Botox for Chronic Pain

Did you know that Botox is used for more than wrinkles?

Botox was actually first used in the 1980's to help treat children with strabismus "crossed- eyes". Neurological conditions such as cervical dystonia, blepharospasm, focal muscle spasticity (e.g. from a stroke or brain injury, childhood cerebral palsy), hemifacial spasm, are all Health Canada approved for Botox treatment. In the dermatology area, it is also approved for hyperhidrosis (excess sweating) and cosmetics (wrinkles). Emerging research supports its use for chronic pain including migraine headaches, myofascial pain, neuropathic pain and even arthritis.

In the early 1990's, a dermatologist noted that the patients treated by his ophthalmologist wife for blepharospasm (twitching eyelids) had less wrinkles. This led to the whole "cosmetic industry" use of Botox. In the mid 90's, an ENT specialist reported that patients getting Botox for wrinkles had less migraine headaches. This led to an explosion of research in the area of pain including myofascial pain, low back pain, fibromyalgia, arthritis (with joint injections) and neuropathic pain (with skin injections).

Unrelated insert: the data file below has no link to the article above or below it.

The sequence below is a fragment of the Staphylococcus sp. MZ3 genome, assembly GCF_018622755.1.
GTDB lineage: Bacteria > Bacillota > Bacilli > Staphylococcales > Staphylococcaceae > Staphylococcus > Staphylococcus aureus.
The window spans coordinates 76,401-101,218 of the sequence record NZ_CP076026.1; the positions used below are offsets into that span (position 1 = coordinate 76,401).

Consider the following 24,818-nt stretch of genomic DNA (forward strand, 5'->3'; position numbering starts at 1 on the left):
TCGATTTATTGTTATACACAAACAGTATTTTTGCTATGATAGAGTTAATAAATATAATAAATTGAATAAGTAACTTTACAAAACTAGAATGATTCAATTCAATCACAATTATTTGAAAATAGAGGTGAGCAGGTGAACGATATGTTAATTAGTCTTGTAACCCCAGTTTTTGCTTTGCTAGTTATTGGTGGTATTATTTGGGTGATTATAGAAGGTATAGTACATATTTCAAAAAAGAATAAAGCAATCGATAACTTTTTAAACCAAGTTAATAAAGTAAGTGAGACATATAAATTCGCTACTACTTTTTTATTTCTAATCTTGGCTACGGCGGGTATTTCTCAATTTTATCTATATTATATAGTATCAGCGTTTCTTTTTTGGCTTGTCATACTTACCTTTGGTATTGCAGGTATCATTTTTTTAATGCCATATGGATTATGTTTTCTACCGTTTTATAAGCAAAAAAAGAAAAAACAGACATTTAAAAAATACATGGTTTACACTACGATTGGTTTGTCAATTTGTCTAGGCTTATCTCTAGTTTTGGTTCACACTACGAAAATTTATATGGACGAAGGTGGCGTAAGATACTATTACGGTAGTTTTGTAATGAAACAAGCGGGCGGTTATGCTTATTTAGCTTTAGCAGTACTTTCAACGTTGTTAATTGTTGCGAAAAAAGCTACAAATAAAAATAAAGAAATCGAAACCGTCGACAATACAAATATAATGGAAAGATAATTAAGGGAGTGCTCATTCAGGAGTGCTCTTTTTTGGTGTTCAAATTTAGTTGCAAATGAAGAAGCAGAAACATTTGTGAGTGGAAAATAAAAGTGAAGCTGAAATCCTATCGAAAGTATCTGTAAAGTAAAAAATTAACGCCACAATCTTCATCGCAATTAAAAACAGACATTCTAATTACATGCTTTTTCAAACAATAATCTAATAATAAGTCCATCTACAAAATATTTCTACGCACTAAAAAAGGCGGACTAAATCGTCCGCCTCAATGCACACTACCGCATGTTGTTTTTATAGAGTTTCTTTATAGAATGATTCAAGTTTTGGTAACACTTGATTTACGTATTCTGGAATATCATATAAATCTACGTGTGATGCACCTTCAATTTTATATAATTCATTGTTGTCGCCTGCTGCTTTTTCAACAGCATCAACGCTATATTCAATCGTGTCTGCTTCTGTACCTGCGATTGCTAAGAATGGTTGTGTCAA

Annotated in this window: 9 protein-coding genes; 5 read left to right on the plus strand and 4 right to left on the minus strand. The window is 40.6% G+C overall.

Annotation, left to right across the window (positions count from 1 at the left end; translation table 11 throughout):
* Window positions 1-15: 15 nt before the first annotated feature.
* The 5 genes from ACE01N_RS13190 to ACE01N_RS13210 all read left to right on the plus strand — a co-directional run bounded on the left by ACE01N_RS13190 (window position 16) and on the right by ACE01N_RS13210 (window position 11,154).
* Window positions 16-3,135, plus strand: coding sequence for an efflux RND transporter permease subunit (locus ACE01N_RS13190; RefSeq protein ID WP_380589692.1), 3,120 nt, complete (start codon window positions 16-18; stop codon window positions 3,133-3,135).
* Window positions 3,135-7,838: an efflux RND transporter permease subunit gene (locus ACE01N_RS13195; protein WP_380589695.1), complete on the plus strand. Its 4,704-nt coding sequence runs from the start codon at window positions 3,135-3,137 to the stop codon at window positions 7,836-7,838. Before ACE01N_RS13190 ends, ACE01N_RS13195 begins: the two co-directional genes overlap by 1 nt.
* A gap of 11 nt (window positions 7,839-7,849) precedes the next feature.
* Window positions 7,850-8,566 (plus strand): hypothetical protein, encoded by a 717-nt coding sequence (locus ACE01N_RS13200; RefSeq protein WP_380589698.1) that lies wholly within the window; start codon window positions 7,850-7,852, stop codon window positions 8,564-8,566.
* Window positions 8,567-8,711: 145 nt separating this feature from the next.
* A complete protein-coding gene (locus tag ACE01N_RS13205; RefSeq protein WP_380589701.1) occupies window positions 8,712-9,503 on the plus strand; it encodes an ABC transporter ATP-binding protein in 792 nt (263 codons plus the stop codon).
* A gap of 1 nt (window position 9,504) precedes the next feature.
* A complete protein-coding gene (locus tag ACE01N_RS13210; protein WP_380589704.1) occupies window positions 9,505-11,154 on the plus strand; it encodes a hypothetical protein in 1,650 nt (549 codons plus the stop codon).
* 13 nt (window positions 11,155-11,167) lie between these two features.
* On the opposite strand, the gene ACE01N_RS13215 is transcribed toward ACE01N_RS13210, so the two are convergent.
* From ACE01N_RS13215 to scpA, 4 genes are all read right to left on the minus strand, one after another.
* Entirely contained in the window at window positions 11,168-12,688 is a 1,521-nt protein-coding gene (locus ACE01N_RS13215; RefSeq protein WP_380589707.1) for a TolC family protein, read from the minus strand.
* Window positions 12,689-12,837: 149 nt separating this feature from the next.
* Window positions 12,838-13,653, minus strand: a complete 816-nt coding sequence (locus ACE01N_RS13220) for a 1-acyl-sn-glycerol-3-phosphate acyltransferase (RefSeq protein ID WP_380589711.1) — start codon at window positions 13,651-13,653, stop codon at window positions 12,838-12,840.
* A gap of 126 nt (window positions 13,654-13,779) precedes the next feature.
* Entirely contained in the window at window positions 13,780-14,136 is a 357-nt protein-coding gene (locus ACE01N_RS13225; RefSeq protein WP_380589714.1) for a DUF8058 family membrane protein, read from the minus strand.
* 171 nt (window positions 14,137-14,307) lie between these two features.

Based on strong clinical evidence, the FDA (USA) approved Botox for chronic migraine headaches in November 2010. Health Canada has also approved as of October 19, 2011. A new German Botox known as Xeomin is also now available in Canada.

Is Botox the new "aspirin" of the decade?

Learn more at our Botox Articles Page



Chiropractor Dr. Gord Lawson using ultrasound to assess the neck muscles for Botox injection.



Electromyography-guided botulinum toxin-A injections for treatment of spasticity-related pain


Dr.Ko with RMT osteopath Rob McDonald doing Botox injection.




Botox injection for low back pain.